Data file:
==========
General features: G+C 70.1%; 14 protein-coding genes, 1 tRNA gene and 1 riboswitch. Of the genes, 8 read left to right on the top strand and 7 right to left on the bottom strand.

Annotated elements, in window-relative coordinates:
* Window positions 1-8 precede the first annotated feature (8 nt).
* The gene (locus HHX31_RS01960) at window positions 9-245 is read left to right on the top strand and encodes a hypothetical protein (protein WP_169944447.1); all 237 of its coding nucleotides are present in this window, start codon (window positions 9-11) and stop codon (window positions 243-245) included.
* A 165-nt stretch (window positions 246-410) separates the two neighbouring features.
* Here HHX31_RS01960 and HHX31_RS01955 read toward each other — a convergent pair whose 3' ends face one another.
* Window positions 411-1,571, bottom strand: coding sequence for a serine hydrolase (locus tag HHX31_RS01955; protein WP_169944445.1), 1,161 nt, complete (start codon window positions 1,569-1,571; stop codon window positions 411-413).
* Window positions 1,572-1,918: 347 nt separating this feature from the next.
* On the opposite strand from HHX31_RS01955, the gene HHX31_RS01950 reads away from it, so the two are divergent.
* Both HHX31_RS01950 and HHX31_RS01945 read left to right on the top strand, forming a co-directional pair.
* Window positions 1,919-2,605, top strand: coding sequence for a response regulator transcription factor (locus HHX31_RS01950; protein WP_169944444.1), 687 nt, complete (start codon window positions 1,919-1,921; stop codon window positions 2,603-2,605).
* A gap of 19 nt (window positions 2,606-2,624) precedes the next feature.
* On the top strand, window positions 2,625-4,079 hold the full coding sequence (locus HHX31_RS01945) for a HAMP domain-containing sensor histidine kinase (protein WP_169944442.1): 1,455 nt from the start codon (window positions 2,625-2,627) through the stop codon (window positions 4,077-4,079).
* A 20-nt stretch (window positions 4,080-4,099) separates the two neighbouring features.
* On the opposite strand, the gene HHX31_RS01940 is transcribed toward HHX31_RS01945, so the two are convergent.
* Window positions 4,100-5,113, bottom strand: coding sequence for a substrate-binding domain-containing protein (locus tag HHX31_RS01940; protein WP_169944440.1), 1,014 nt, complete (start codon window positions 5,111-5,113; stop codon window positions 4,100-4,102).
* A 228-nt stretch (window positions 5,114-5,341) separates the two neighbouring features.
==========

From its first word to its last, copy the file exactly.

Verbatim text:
General features: G+C 70.1%; 14 protein-coding genes, 1 tRNA gene and 1 riboswitch. Of the genes, 8 read left to right on the top strand and 7 right to left on the bottom strand.

Annotated elements, in window-relative coordinates:
* Window positions 1-8 precede the first annotated feature (8 nt).
* The gene (locus HHX31_RS01960) at window positions 9-245 is read left to right on the top strand and encodes a hypothetical protein (protein WP_169944447.1); all 237 of its coding nucleotides are present in this window, start codon (window positions 9-11) and stop codon (window positions 243-245) included.
* A 165-nt stretch (window positions 246-410) separates the two neighbouring features.
* Here HHX31_RS01960 and HHX31_RS01955 read toward each other — a convergent pair whose 3' ends face one another.
* Window positions 411-1,571, bottom strand: coding sequence for a serine hydrolase (locus tag HHX31_RS01955; protein WP_169944445.1), 1,161 nt, complete (start codon window positions 1,569-1,571; stop codon window positions 411-413).
* Window positions 1,572-1,918: 347 nt separating this feature from the next.
* On the opposite strand from HHX31_RS01955, the gene HHX31_RS01950 reads away from it, so the two are divergent.
* Both HHX31_RS01950 and HHX31_RS01945 read left to right on the top strand, forming a co-directional pair.
* Window positions 1,919-2,605, top strand: coding sequence for a response regulator transcription factor (locus HHX31_RS01950; protein WP_169944444.1), 687 nt, complete (start codon window positions 1,919-1,921; stop codon window positions 2,603-2,605).
* A gap of 19 nt (window positions 2,606-2,624) precedes the next feature.
* On the top strand, window positions 2,625-4,079 hold the full coding sequence (locus HHX31_RS01945) for a HAMP domain-containing sensor histidine kinase (protein WP_169944442.1): 1,455 nt from the start codon (window positions 2,625-2,627) through the stop codon (window positions 4,077-4,079).
* A 20-nt stretch (window positions 4,080-4,099) separates the two neighbouring features.
* On the opposite strand, the gene HHX31_RS01940 is transcribed toward HHX31_RS01945, so the two are convergent.
* Window positions 4,100-5,113, bottom strand: coding sequence for a substrate-binding domain-containing protein (locus tag HHX31_RS01940; protein WP_169944440.1), 1,014 nt, complete (start codon window positions 5,111-5,113; stop codon window positions 4,100-4,102).
* A 228-nt stretch (window positions 5,114-5,341) separates the two neighbouring features.